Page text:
What is striking about the way Tanovic treats each of his subjects – from the smooth-talking gangster in the basement (to whom he gives some of his funniest lines – about a worm living in shit), to Hatidza who has dedicated her last thirty years to working in the laundry, to her daughter Lamija (Snezana Vidovic) who has become a sassy head receptionist, to Lamija’s latest one-night stand, a new love-smitten sous-chef, to the wife-harried, coke-snorting security guard, to the desparate hotel manager, right up to a gun-toting Serb nationalist on the roof – is the depth of humanity he is able to infuse in each of them. Superb editing, sometimes pausing momentarily on a character as they stare wordlessly in deep thought, as if catching a private out-take, intercuts between the various characters, weaving them together into one seamless tapestry, that is a succession of narratives lived together, each unknowingly affecting the other. Long takes following one character, then surprisingly intercepting with the trajectory of another character, bears visual witness to this concept. You can’t help but get the feeling in Tanovic’s universal inclusivity, that in spite of all of his characters’ differences they are united by circumstance; by this shared, complex narrative web called History that has imprinted itself like a scar upon Sarajevo and all who live there.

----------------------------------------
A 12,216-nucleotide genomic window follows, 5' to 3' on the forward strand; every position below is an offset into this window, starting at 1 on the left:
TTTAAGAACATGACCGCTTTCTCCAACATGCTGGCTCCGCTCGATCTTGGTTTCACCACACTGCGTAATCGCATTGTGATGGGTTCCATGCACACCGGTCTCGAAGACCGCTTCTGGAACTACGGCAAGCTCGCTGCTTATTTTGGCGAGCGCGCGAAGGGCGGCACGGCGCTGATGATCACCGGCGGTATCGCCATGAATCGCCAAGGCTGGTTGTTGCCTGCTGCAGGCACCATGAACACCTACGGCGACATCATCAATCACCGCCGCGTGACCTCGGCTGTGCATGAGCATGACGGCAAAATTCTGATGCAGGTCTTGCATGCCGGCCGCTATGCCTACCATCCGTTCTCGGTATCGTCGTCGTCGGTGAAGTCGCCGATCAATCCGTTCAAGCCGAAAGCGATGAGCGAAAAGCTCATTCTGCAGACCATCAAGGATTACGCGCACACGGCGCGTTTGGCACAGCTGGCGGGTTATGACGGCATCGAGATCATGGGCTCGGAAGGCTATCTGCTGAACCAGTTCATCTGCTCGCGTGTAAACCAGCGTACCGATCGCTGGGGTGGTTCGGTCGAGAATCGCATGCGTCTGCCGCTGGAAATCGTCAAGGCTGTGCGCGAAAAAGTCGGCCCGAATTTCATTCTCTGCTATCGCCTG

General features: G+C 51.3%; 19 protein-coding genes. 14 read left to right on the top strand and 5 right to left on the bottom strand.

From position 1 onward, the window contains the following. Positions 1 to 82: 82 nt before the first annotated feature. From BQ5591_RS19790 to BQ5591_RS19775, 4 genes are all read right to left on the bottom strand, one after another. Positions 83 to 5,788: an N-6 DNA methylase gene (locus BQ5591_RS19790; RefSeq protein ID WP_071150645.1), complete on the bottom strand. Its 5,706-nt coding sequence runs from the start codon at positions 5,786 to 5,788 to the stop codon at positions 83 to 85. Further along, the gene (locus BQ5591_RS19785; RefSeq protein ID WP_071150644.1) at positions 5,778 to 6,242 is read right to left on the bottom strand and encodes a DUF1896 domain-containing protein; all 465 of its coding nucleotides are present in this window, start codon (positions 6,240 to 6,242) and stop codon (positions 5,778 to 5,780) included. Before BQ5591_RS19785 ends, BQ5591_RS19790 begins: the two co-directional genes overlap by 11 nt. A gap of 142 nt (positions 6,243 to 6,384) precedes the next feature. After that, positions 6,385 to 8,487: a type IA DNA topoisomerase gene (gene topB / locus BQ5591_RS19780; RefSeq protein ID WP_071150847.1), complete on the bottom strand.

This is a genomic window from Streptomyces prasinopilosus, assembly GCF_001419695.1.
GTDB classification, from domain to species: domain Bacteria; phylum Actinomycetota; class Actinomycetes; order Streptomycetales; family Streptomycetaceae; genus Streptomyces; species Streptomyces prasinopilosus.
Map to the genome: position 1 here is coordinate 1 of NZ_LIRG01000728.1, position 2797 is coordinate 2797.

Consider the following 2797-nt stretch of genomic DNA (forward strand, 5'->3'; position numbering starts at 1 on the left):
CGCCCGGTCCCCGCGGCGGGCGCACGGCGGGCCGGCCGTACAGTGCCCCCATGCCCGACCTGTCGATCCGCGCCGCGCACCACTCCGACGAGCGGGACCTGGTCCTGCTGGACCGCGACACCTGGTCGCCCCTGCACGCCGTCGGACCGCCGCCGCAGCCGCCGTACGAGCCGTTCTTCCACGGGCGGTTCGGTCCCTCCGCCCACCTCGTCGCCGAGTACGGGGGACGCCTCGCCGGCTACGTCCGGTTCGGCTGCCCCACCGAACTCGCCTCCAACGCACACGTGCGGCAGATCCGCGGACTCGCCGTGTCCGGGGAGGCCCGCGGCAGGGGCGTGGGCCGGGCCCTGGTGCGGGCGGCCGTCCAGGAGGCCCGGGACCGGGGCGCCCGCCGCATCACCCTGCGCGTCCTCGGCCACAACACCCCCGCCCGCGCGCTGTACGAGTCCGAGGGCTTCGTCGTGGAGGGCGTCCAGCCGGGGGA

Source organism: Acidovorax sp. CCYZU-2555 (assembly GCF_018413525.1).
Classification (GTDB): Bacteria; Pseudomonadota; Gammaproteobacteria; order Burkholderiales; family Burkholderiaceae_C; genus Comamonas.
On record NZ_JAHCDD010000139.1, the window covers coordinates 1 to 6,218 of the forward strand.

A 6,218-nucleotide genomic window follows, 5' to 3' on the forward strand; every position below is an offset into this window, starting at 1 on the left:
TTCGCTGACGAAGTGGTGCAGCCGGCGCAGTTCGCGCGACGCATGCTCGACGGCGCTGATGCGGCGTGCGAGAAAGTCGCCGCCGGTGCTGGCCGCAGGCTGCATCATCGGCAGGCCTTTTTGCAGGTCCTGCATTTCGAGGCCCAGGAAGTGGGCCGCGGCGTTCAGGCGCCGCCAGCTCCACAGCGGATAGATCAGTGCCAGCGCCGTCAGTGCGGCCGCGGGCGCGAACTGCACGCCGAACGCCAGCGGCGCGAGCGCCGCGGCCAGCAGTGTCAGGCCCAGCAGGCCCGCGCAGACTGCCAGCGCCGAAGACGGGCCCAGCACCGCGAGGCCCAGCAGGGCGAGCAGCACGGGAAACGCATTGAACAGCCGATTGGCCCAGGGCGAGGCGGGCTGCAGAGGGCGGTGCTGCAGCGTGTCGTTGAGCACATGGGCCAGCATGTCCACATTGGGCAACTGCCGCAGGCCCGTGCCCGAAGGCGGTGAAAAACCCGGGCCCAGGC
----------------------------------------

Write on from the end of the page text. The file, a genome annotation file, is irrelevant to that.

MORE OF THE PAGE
Reviewing the 63rd Sydney Film Festival: Goldstone

Here I am back again one year later reviewing another suite of films at the Sydney Film Festival.

Ivan Sen’s new film Goldstone opened the Sydney Film Festival last night, and has divided audiences: “masterpiece”, or “flawed experiment” ??


Cemetery of Splendour, a feature film by Apichatpong Weerasethakul

We spend approximately one third of our human existence sleeping (and dreaming). Cinema, with its ability to express itself through word and images, with its ability to manipulate time and space, is perhaps most true to itself when it adopts the qualities of dream. At least this is what I feel whenever I watch an Apichatpong film. It is the feeling that cinema comes into contact with itself, over and over again. Cemetery of Splendour (2015), screening as part of the 62nd Sydney Film Festival, is fortunately no exception.